Spending Is Big Tech’s Superpower

This article is part of the On Tech newsletter. Here is a collection of past columns. I keep writing about the bonkers dollars Big Tech companies generate in revenue and profits. But what may be even more astounding is what the technology giants are spending to keep their businesses humming and growing long into the future. I have watched, mouth agape, as America’s five biggest tech superstars — Apple, Microsoft, Google, Amazon, and Facebook — have splurged on big-ticket investments in their businesses. That includes specialized equipment to assemble iPhones, hulking computer hubs and undersea internet cables that zip YouTube videos to your phone, and the warehouses for Amazon workers to make and ship orders.

The companies spending on physical assets that last for years — capital expenditures, for you wonks — is one of the best glimpses at how Big Tech leverages success into even more success. According to financial statements, the combined profits of these five companies climbed more than 25 percent in the most recent year. The tech giants have the cash and the permission from their investors to spend almost whatever it takes to stay on top. It’s an advantage that few companies can match.


One example: In the past year, UPS spent about 5 cents of each dollar of its sales on more planes, trucks, delivery depots, package handling equipment, and software to manage it all, according to the company’s financial statements. My calculations from Amazon’s disclosures show that the company’s similar spending category works out to 13 cents for each dollar in sales.

UPS and Amazon do not do precisely the same things. Amazon’s significant investments include technology hubs for its cloud computing business. UPS delivers to many firms, while Amazon primarily handles packages for itself. Both companies have done dandy in the pandemic surge of online shopping. But UPS is scaling back what it spends on long-lasting assets while Amazon spends far more each year.

The good news is that this is exactly what we want rich and successful companies to do: Invest a big chunk of their wealth to improve their business — for their benefit and ours. When Microsoft drops big bucks to upgrade its computer centers, it helps all thecompaniess that use online versions of Excel and Outlook. When Amazon outfits its warehouses with new assembly lines, orders might move more efficiently to our homes.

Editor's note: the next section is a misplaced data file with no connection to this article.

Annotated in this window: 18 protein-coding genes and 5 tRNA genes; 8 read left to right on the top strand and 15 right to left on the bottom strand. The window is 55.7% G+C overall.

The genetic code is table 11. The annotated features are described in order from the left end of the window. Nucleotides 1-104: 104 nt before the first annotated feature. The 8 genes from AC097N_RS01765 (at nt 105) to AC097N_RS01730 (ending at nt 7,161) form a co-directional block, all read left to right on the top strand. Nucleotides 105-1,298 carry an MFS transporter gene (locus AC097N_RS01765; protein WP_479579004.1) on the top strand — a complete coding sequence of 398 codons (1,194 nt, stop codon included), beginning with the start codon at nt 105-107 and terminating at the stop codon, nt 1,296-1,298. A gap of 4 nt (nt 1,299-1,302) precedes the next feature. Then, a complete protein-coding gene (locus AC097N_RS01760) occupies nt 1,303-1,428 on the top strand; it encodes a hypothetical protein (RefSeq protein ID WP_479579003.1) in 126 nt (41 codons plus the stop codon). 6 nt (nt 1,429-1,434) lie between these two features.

We can be impressed and still wonder whether anyone can keep up with Big Tech’s levels of investment. How does a driverless car start-up compete with what Google and Apple can spend on sensors, computer chips, prototype laboratories, and the best minds to figure it all out? (The answer: It doesn’t. Many driverless car start-ups have given up or sold to bigger companies.) General Motors recently said it would devote about $10 billion a year on big-ticket assets to remake itself into an electric vehicle and tech company. That includes overhauling factories and investing in new projects like electric battery development.

That’s only about half of what Facebook spends, in baw cash and the percentage of each company’s total annual sales, for computer centers and other long-term investments. In short, Facebook’s acquisitions to shoot Instagram posts worldwide are far more than GM has earmarked to reinvent a 113-year-old American industrial icon. The question I keep coming back to in this newsletter — and I don’t know the answer — is whether Big Tech is invincible. History suggests that dominant companies don’t stay that way for long. However, what seems potentially different now is a handful of overwhelmingly dominant companies in a dynamic sector of the economy with the power to spend anything to stay on top.

Before we go …

  • Neighborhood watch for delivery couriers: In New York, people who deliver restaurant food form nightly patrols on bridges and roadways to help deter robberies. Some couriers told my colleague Coral Murphy Marcos that they believed the police hadn’t done enough to protect them from a surge in thefts of couriers’ electric bicycles. New York Magazine wrote last month about courier patrols and organizing.
  • Did you hate the food or something else? AYelp has elaborate systems to weed out people who bad mouth a restaurant they have never been to. Axios writes about instances in Washington of “review bombing” or people leaving negative reviews on a restaurant’s Yelp page to protest its policies about masks or vaccinations. Behind China’s crackdown on video games: An anthropologist writes about the Chinese government’s current time limits on children playing video games. In Sixth Tone “(My colleagues wrote last month about China’s gaming restrictions.) Underlying China’s internet addiction panic are deeper social problems related to the social transformations of the past 40 years,” Rao Yichen says.Hugs to this

Here are glorious portraits of cows, including a group on a white sand beach (?!?!). The Atlantic recently recirculated this 2019 collection of moo images.

Tyson Houlding
I’m a lifestyle blogger with a passion for writing, photography, and exploring new places. I started this blog when I was 18 years old to share what I was learning about the world with family and friends. I’ve since grown into a freelance writer, blogger, and photographer with a growing audience. I hope you find inspiration and motivation while reading through my work!